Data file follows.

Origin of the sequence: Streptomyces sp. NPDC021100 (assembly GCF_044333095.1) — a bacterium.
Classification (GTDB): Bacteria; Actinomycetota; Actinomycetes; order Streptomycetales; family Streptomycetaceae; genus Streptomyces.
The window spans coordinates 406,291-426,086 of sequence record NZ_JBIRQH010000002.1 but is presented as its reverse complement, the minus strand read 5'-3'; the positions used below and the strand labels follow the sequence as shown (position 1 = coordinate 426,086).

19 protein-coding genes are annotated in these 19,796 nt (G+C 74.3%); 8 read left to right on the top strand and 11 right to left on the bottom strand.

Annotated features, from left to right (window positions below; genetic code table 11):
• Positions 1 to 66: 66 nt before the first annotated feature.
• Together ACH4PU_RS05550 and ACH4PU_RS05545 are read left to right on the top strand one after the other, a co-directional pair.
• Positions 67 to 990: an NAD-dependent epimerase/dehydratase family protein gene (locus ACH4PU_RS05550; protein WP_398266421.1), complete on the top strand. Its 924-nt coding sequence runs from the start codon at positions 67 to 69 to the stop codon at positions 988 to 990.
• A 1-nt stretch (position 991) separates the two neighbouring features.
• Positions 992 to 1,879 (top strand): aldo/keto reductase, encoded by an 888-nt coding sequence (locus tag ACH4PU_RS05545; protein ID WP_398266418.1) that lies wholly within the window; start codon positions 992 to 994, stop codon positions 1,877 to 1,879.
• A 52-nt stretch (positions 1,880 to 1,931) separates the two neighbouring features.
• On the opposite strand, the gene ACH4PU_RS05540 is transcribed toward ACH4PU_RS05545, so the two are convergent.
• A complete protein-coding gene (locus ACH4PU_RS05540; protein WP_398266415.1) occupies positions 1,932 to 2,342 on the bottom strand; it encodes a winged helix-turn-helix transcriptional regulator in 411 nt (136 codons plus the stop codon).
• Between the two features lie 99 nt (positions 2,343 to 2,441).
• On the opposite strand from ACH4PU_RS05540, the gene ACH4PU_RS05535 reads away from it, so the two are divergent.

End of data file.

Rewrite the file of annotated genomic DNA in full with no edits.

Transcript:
Origin of the sequence: Streptomyces sp. NPDC021100 (assembly GCF_044333095.1) — a bacterium.
Classification (GTDB): Bacteria; Actinomycetota; Actinomycetes; order Streptomycetales; family Streptomycetaceae; genus Streptomyces.
The window spans coordinates 406,291-426,086 of sequence record NZ_JBIRQH010000002.1 but is presented as its reverse complement, the minus strand read 5'-3'; the positions used below and the strand labels follow the sequence as shown (position 1 = coordinate 426,086).

19 protein-coding genes are annotated in these 19,796 nt (G+C 74.3%); 8 read left to right on the top strand and 11 right to left on the bottom strand.

Annotated features, from left to right (window positions below; genetic code table 11):
• Positions 1 to 66: 66 nt before the first annotated feature.
• Together ACH4PU_RS05550 and ACH4PU_RS05545 are read left to right on the top strand one after the other, a co-directional pair.
• Positions 67 to 990: an NAD-dependent epimerase/dehydratase family protein gene (locus ACH4PU_RS05550; protein WP_398266421.1), complete on the top strand. Its 924-nt coding sequence runs from the start codon at positions 67 to 69 to the stop codon at positions 988 to 990.
• A 1-nt stretch (position 991) separates the two neighbouring features.
• Positions 992 to 1,879 (top strand): aldo/keto reductase, encoded by an 888-nt coding sequence (locus tag ACH4PU_RS05545; protein ID WP_398266418.1) that lies wholly within the window; start codon positions 992 to 994, stop codon positions 1,877 to 1,879.
• A 52-nt stretch (positions 1,880 to 1,931) separates the two neighbouring features.
• On the opposite strand, the gene ACH4PU_RS05540 is transcribed toward ACH4PU_RS05545, so the two are convergent.
• A complete protein-coding gene (locus ACH4PU_RS05540; protein WP_398266415.1) occupies positions 1,932 to 2,342 on the bottom strand; it encodes a winged helix-turn-helix transcriptional regulator in 411 nt (136 codons plus the stop codon).
• Between the two features lie 99 nt (positions 2,343 to 2,441).
• On the opposite strand from ACH4PU_RS05540, the gene ACH4PU_RS05535 reads away from it, so the two are divergent.